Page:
1. You’re welcome Daniel! Was your GGF Juan Lasalle (1891-1939) of Barrio Cocos? If so, I have traced his line back, but have not yet seen mention of enslavement. Understanding the local history helps, such as the books in the Notas de su historia series from 1983. The surviving records for each municipality can vary and some of these earlier documents are on FamilySearch, and the Before 1823, Quebradillas was part of Camuy.

  3. Thank you for sharing.. we found out through about our GGM Juana Pellot. She was born to a slave named Florentina Pellot, my GGGM.
    I wish I could find out more about them.
    Sad to know our family were once slaves.. yet as bittersweet as it is, I’ve found a sense of clarity knowing where we came from. Knowing our roots, helped me understand why my siblings and I all had different features although we had the same parents. Some of us had very curly hair and olive skin. Then some of us had straight hair just a little wavy and light skin. Yet we all have some strong features. Beautiful as we all are different. I always scratched my head trying to find out why we look different. I hope I can find out more about them. Definitely greatful for your post. Is it possible, you might of came across the name Florentina Pellot? Or Juana Pellot?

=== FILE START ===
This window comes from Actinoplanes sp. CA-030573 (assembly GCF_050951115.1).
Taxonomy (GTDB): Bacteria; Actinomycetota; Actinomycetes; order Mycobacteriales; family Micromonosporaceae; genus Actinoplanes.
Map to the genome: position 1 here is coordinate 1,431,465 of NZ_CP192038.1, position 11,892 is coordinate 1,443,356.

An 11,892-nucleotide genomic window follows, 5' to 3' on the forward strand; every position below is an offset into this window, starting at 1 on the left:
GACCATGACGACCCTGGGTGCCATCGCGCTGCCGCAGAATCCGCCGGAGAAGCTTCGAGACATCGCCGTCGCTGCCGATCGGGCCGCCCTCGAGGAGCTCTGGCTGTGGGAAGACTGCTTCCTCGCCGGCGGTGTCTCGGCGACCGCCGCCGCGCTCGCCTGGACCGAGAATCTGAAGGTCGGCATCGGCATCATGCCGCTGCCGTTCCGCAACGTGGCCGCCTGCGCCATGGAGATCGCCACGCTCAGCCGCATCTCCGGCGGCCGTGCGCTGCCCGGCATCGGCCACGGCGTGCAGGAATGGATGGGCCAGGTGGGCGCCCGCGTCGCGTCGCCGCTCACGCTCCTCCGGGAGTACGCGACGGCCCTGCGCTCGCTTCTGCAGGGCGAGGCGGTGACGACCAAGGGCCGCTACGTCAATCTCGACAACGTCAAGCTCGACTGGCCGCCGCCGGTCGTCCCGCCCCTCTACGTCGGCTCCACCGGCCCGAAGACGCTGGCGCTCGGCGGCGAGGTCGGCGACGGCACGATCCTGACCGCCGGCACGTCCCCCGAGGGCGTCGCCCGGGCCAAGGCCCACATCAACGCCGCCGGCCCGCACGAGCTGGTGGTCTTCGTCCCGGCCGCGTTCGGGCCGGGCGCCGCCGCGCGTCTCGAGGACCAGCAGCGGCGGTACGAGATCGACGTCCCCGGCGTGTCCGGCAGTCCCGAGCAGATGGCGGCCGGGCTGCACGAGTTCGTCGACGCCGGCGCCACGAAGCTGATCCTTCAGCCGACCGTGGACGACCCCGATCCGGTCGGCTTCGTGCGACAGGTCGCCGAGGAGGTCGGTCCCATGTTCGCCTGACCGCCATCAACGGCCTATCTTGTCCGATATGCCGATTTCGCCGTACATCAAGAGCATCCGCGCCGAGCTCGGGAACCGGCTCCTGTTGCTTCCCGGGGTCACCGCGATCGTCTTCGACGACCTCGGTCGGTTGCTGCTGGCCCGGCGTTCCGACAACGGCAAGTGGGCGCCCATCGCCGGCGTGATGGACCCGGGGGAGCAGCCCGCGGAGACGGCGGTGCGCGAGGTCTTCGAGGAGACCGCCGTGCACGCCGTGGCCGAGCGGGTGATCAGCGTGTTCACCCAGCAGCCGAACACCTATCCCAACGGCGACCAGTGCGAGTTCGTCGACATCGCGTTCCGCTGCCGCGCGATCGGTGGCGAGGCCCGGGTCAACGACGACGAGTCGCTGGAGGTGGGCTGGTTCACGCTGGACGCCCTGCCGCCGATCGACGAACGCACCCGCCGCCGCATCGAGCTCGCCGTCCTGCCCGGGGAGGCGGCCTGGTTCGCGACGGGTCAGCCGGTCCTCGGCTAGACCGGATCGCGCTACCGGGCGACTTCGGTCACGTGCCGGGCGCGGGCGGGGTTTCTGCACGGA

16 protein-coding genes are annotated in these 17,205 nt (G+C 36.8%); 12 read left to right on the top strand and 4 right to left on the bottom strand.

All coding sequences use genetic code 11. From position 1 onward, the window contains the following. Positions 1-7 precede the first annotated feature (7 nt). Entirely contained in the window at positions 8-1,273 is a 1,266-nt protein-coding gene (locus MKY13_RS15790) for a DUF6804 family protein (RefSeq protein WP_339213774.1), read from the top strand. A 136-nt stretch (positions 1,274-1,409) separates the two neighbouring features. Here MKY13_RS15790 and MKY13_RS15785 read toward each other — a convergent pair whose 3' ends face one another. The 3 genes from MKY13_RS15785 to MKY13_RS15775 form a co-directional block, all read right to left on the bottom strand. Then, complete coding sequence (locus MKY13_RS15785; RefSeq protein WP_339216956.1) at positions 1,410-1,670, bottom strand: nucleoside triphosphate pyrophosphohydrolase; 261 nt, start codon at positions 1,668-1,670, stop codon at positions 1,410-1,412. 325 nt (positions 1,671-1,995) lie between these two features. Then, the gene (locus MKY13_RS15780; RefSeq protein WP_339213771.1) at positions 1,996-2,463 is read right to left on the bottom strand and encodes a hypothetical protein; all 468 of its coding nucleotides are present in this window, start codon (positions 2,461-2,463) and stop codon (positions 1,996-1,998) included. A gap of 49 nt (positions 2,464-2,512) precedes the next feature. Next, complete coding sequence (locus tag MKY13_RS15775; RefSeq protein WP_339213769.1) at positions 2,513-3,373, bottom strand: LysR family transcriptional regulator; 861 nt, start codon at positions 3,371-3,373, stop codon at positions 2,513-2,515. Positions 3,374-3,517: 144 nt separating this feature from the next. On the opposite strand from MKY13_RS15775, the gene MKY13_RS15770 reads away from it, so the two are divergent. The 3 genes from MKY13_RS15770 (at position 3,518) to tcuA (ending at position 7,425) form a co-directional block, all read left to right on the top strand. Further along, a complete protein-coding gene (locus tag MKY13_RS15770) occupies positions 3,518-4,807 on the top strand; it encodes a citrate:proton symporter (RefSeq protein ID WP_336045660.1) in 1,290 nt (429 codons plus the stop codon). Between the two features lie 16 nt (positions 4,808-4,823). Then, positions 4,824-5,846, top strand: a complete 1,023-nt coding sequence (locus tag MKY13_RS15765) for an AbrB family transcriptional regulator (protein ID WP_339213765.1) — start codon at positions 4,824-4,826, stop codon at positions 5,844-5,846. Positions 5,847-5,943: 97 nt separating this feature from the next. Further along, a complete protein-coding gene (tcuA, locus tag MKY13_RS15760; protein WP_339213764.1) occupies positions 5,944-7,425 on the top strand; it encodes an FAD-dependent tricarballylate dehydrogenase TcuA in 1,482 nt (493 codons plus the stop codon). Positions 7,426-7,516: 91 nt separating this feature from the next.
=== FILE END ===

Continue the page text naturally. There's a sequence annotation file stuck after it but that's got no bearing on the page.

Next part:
1. You’re so welcome Lizzette – there is more information on the Pellots in my article, The Missing Registro de Esclavos for NW PR. also know that you have family, because Florentina had ten children, and there are many descendants . The 1870 cedulas for her and for Juana are on on FamilySearch:
      Florentina’s cedula is here:
      There’s Juana Gracia:
      So many histories to excavate and tell

      1. Thank you!! That was so helpful. I am very greatful for the information you’ve shared. I excitingly look forward to sharing with my family. Can’t imagine living life and not speaking of them or acknowledging their existence, When I and mine, are a magnificent part of them. Thank you so very much for what you do and have done.
        It is said; “know where you come from, so you know where you are going”.

        This has given me a reason to search my dads side of the family as well. To have facts v speculative stories from our family ( who mean well ) clarifies a lot. Thanks a million!

  4. Hi there! Do you have any more information about Maria de las Nieves? I’ve traced my family back to the Nieves and Acevedos in that region at that time and would love to know more (I’m prepared for stories that are not flattering to my ancestors but hope to honor Maria by learning the story anyway!). Either way thank you for this it was incredible to find.

    1. Thanks Christina! Ok, which Maria de las Nieves? There are a few of them, as with the Acevedo- so the where and when is key- in order to find the branches that connect. Given the endogamy (i.e. cousin marriages) of these families, you may wind up matching me as well! I have a Facebook group, Sociedad Ancestros Mocanos, which you can feel free to join and ask questions.